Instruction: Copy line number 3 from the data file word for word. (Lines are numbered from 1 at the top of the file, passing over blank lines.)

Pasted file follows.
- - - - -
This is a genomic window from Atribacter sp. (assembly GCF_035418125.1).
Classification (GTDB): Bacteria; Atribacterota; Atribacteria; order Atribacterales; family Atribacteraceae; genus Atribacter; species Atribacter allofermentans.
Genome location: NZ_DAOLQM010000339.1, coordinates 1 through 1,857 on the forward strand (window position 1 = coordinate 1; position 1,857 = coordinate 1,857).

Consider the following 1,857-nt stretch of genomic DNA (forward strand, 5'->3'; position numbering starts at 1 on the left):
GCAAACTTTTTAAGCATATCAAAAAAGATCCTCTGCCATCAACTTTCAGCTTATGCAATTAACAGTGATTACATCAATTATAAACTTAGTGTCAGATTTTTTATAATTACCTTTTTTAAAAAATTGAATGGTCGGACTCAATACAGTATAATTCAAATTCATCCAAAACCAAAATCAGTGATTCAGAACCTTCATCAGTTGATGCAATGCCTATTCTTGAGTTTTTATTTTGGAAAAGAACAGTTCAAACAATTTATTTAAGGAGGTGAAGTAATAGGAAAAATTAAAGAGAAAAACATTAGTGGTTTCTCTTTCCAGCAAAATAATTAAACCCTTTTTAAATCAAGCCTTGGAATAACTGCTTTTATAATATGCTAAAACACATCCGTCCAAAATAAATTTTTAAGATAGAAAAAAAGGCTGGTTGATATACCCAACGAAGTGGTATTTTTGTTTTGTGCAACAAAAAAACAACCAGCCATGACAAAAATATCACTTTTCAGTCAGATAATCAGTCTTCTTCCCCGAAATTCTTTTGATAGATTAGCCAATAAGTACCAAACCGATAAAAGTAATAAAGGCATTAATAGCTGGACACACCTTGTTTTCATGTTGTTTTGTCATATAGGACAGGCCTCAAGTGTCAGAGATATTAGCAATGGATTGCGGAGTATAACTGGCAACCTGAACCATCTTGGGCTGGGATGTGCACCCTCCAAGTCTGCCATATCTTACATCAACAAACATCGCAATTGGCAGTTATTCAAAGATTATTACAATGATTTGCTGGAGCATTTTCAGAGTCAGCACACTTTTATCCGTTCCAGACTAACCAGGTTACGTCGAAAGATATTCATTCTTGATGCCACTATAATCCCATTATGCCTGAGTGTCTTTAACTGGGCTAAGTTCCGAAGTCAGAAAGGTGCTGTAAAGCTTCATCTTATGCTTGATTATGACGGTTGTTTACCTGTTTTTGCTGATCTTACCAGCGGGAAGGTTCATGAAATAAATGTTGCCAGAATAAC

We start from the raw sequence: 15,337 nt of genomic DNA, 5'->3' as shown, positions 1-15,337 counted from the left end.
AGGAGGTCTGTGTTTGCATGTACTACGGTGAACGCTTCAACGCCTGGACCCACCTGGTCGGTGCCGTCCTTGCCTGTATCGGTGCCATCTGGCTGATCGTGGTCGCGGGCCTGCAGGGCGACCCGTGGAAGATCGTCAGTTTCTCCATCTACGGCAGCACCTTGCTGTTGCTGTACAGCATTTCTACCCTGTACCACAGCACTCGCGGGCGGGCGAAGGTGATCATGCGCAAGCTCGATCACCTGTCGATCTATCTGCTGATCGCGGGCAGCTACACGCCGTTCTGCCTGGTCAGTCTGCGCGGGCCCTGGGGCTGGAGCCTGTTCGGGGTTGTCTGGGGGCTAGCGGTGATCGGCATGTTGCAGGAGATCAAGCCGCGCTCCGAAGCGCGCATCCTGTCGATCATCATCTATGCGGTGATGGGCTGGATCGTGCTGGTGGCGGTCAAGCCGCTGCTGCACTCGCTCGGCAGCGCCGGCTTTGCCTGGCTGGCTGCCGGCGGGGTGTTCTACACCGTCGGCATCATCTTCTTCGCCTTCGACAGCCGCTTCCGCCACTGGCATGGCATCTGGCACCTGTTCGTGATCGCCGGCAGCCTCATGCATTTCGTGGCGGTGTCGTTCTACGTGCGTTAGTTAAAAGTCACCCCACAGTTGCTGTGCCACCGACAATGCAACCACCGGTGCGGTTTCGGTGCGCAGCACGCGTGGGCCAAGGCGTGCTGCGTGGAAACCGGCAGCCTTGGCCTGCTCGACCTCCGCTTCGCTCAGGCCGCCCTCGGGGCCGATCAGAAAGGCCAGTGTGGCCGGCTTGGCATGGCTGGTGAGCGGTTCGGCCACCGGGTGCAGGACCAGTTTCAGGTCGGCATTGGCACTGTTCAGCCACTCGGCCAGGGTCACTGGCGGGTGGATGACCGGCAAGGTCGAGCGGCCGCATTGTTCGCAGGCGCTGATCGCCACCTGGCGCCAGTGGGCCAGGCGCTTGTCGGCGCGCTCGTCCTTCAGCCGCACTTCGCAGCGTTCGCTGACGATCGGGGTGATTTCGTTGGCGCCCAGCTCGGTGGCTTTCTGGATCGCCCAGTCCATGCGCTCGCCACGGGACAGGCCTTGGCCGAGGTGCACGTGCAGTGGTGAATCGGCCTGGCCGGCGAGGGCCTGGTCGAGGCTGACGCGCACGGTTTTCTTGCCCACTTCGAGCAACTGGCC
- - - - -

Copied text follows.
Genome location: NZ_DAOLQM010000339.1, coordinates 1 through 1,857 on the forward strand (window position 1 = coordinate 1; position 1,857 = coordinate 1,857).